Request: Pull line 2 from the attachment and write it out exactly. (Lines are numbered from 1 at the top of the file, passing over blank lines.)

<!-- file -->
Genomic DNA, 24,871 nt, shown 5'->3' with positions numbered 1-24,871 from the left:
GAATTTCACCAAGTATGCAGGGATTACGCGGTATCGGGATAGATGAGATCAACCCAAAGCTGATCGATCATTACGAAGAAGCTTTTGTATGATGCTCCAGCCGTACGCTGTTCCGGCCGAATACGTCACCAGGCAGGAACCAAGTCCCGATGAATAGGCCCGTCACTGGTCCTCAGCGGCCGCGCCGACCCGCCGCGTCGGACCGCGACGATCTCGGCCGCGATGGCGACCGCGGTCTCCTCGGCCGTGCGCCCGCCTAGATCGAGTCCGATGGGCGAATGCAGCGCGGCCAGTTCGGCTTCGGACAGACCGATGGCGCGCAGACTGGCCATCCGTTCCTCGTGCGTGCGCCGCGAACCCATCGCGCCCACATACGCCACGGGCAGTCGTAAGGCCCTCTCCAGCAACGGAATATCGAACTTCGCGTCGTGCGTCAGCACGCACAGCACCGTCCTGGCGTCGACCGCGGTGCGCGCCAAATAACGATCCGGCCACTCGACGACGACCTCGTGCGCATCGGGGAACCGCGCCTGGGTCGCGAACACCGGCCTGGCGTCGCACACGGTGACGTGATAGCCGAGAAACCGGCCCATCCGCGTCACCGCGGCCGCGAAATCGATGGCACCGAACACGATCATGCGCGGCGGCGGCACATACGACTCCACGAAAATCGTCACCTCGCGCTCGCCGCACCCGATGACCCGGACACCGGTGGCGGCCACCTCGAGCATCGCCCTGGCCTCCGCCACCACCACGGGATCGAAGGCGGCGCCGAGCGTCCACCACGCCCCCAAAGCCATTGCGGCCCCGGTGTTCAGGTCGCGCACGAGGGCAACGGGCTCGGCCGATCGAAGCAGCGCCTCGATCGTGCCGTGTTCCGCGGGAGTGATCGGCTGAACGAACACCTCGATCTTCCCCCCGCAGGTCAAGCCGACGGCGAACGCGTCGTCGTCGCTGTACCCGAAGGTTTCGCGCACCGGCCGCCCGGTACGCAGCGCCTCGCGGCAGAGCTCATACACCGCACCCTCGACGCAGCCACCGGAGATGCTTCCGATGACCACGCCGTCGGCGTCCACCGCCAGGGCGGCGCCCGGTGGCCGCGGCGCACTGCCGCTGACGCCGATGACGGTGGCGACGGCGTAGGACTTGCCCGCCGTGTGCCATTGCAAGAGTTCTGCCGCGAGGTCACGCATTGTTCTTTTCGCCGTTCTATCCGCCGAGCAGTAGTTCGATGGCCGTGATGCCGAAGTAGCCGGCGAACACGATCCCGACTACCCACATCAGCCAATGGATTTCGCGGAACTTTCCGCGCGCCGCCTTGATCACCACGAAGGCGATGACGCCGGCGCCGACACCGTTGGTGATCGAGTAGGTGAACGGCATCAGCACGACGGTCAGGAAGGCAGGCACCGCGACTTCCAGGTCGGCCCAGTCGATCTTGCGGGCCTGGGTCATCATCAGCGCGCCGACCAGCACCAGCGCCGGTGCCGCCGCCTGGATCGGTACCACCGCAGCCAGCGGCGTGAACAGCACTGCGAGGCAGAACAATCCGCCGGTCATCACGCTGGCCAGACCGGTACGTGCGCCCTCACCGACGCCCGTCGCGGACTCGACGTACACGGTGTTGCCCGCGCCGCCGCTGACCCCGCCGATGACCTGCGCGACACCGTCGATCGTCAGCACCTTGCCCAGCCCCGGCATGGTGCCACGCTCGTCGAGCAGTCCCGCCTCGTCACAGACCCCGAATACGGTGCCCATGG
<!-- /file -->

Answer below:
GAATTTCACCAAGTATGCAGGGATTACGCGGTATCGGGATAGATGAGATCAACCCAAAGCTGATCGATCATTACGAAGAAGCTTTTGTATGATGCTCCAGCCGTACGCTGTTCCGGCCGAATACGTCACCAGGCAGGAACCAAGTCCCGATGAATAGGCCCGTCACTGGTCCTCAGCGGCCGCGCCGACCCGCCGCGTCGGACCGCGACGATCTCGGCCGCGATGGCGACCGCGGTCTCCTCGGCCGTGCGCCCGCCTAGATCGAGTCCGATGGGCGAATGCAGCGCGGCCAGTTCGGCTTCGGACAGACCGATGGCGCGCAGACTGGCCATCCGTTCCTCGTGCGTGCGCCGCGAACCCATCGCGCCCACATACGCCACGGGCAGTCGTAAGGCCCTCTCCAGCAACGGAATATCGAACTTCGCGTCGTGCGTCAGCACGCACAGCACCGTCCTGGCGTCGACCGCGGTGCGCGCCAAATAACGATCCGGCCACTCGACGACGACCTCGTGCGCATCGGGGAACCGCGCCTGGGTCGCGAACACCGGCCTGGCGTCGCACACGGTGACGTGATAGCCGAGAAACCGGCCCATCCGCGTCACCGCGGCCGCGAAATCGATGGCACCGAACACGATCATGCGCGGCGGCGGCACATACGACTCCACGAAAATCGTCACCTCGCGCTCGCCGCACCCGATGACCCGGACACCGGTGGCGGCCACCTCGAGCATCGCCCTGGCCTCCGCCACCACCACGGGATCGAAGGCGGCGCCGAGCGTCCACCACGCCCCCAAAGCCATTGCGGCCCCGGTGTTCAGGTCGCGCACGAGGGCAACGGGCTCGGCCGATCGAAGCAGCGCCTCGATCGTGCCGTGTTCCGCGGGAGTGATCGGCTGAACGAACACCTCGATCTTCCCCCCGCAGGTCAAGCCGACGGCGAACGCGTCGTCGTCGCTGTACCCGAAGGTTTCGCGCACCGGCCGCCCGGTACGCAGCGCCTCGCGGCAGAGCTCATACACCGCACCCTCGACGCAGCCACCGGAGATGCTTCCGATGACCACGCCGTCGGCGTCCACCGCCAGGGCGGCGCCCGGTGGCCGCGGCGCACTGCCGCTGACGCCGATGACGGTGGCGACGGCGTAGGACTTGCCCGCCGTGTGCCATTGCAAGAGTTCTGCCGCGAGGTCACGCATTGTTCTTTTCGCCGTTCTATCCGCCGAGCAGTAGTTCGATGGCCGTGATGCCGAAGTAGCCGGCGAACACGATCCCGACTACCCACATCAGCCAATGGATTTCGCGGAACTTTCCGCGCGCCGCCTTGATCACCACGAAGGCGATGACGCCGGCGCCGACACCGTTGGTGATCGAGTAGGTGAACGGCATCAGCACGACGGTCAGGAAGGCAGGCACCGCGACTTCCAGGTCGGCCCAGTCGATCTTGCGGGCCTGGGTCATCATCAGCGCGCCGACCAGCACCAGCGCCGGTGCCGCCGCCTGGATCGGTACCACCGCAGCCAGCGGCGTGAACAGCACTGCGAGGCAGAACAATCCGCCGGTCATCACGCTGGCCAGACCGGTACGTGCGCCCTCACCGACGCCCGTCGCGGACTCGACGTACACGGTGTTGCCCGCGCCGCCGCTGACCCCGCCGATGACCTGCGCGACACCGTCGATCGTCAGCACCTTGCCCAGCCCCGGCATGGTGCCACGCTCGTCGAGCAGTCCCGCCTCGTCACAGACCCCGAATACGGTGCCCATGG